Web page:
But the options are vast and investors need to seriously consider the implications of counting on locally listed rand-hedged stocks as a substitute for a truly global portfolio.
While a number of local stocks are referred to as “rand hedges” - and are said to benefit from a weaker rand - most of these are not pure rand hedges and, as such, are still largely impacted by rand weakness and local political issues.
All too often, South African investors see “rand hedge” and, because they are overexposed to South Africa and are so desperate to manage the associated risk, they overlook the causal drivers of return for these investments. This can unfortunately result in either the stock quality, the price, the diversification or some combination thereof being overlooked - all-the-while maintaining significant exposure to South Africa, depending on how pure the rand hedge is.
A pure rand-hedge stock is a listed company with very limited exposure to South Africa by revenues or operations.
There aren’t many pure rand hedges listed on the JSE, though there are a number of less pure rand hedges with varying degrees of protection against rand weakness, such as Naspers, BAT, AB InBev, BHP Billiton and Glencore.
With this in mind, investors should only include JSE rand-hedge stocks in their portfolios if they are high-quality businesses trading at attractive prices and will not lead to overexposure to any specific company, industry or country.
However, given the very limited opportunity set for rand-hedge stocks listed on the JSE, putting together a diversified portfolio of high-quality businesses trading at attractive prices is near impossible.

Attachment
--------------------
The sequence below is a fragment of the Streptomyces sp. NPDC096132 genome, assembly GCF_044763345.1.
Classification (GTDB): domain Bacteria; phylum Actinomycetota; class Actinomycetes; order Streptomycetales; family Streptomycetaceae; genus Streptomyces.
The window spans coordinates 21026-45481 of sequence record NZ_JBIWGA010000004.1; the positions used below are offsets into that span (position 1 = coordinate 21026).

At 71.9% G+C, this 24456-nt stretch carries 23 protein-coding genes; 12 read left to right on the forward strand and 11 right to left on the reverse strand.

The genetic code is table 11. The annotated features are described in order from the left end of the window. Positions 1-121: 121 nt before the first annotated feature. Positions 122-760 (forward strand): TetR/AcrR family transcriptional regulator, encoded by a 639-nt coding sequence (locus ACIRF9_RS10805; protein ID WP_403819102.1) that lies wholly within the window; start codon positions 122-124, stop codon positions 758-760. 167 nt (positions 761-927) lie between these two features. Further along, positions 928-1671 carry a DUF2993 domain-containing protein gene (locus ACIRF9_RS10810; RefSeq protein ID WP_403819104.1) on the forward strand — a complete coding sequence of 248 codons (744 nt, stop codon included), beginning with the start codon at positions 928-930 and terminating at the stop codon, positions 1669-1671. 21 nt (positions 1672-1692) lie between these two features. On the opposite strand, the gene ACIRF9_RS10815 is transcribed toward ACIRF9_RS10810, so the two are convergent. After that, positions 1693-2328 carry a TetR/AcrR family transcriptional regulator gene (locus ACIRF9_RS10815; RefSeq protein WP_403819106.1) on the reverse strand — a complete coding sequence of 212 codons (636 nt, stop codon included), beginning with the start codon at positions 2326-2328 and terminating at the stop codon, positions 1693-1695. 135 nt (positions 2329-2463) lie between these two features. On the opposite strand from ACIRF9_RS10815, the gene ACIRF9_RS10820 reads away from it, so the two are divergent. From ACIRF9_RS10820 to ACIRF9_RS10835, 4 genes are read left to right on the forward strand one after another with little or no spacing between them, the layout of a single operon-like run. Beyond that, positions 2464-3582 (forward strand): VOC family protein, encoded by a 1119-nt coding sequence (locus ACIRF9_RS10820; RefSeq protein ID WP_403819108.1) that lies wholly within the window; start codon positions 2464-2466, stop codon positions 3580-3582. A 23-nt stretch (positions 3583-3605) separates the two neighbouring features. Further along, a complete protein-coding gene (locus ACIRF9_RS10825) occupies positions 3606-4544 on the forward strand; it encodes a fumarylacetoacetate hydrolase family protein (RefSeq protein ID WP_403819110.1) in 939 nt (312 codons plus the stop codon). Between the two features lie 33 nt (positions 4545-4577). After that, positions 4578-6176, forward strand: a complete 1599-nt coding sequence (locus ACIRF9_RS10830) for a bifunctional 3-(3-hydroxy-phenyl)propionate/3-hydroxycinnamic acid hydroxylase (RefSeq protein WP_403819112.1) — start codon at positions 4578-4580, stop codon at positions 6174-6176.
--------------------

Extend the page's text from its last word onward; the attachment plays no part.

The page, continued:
In total, there are about 100 reasonably liquid stocks listed on the JSE, of which perhaps 40 could be considered rand-hedged to some extent.
If we consider that roughly 30% of all companies are high-quality businesses, this leaves more or less 12 high-quality JSE-listed rand hedges - very few of which are likely to be attractively priced. Another significant drawback of these stocks is that investors won’t have direct access to their funds from abroad.
South African investment accounts are not directly accessible from anywhere else in the world because of exchange controls, which is a major risk factor.
All investors should aim to build wealth that would be accessible from any country, including South Africa, and for this you need a truly global portfolio.
Furthermore, the opportunity set is far wider on a global level, with more than 7000 reasonably liquid investments. A good process applied to this opportunity set is likely to be vastly superior in terms of quality, price and diversification when compared to a portfolio selected from a smaller subset, such as JSE-listed rand hedges.
David Nathanson is a global equity specialist at Bellwood Capital.
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